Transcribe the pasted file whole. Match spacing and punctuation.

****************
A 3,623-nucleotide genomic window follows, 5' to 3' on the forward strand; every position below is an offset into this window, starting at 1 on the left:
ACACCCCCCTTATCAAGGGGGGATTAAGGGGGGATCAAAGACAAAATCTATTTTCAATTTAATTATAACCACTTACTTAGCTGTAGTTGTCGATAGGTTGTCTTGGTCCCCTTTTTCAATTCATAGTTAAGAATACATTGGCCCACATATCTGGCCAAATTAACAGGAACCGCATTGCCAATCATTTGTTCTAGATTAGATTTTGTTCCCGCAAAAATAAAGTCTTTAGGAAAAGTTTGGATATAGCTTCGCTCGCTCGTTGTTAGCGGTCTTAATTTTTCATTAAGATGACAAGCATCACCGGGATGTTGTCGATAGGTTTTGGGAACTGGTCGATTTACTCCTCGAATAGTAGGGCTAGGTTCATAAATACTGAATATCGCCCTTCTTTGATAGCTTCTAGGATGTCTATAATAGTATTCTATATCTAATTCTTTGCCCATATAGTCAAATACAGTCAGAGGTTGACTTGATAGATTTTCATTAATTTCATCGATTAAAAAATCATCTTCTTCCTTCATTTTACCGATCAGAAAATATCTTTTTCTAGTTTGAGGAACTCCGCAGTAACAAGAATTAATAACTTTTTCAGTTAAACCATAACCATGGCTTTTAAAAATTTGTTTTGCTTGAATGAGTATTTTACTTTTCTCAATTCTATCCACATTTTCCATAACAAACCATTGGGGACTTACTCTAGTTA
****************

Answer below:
A 3,623-nucleotide genomic window follows, 5' to 3' on the forward strand; every position below is an offset into this window, starting at 1 on the left:
ACACCCCCCTTATCAAGGGGGGATTAAGGGGGGATCAAAGACAAAATCTATTTTCAATTTAATTATAACCACTTACTTAGCTGTAGTTGTCGATAGGTTGTCTTGGTCCCCTTTTTCAATTCATAGTTAAGAATACATTGGCCCACATATCTGGCCAAATTAACAGGAACCGCATTGCCAATCATTTGTTCTAGATTAGATTTTGTTCCCGCAAAAATAAAGTCTTTAGGAAAAGTTTGGATATAGCTTCGCTCGCTCGTTGTTAGCGGTCTTAATTTTTCATTAAGATGACAAGCATCACCGGGATGTTGTCGATAGGTTTTGGGAACTGGTCGATTTACTCCTCGAATAGTAGGGCTAGGTTCATAAATACTGAATATCGCCCTTCTTTGATAGCTTCTAGGATGTCTATAATAGTATTCTATATCTAATTCTTTGCCCATATAGTCAAATACAGTCAGAGGTTGACTTGATAGATTTTCATTAATTTCATCGATTAAAAAATCATCTTCTTCCTTCATTTTACCGATCAGAAAATATCTTTTTCTAGTTTGAGGAACTCCGCAGTAACAAGAATTAATAACTTTTTCAGTTAAACCATAACCATGGCTTTTAAAAATTTGTTTTGCTTGAATGAGTATTTTACTTTTCTCAATTCTATCCACATTTTCCATAACAAACCATTGGGGACTTACTCTAGTTA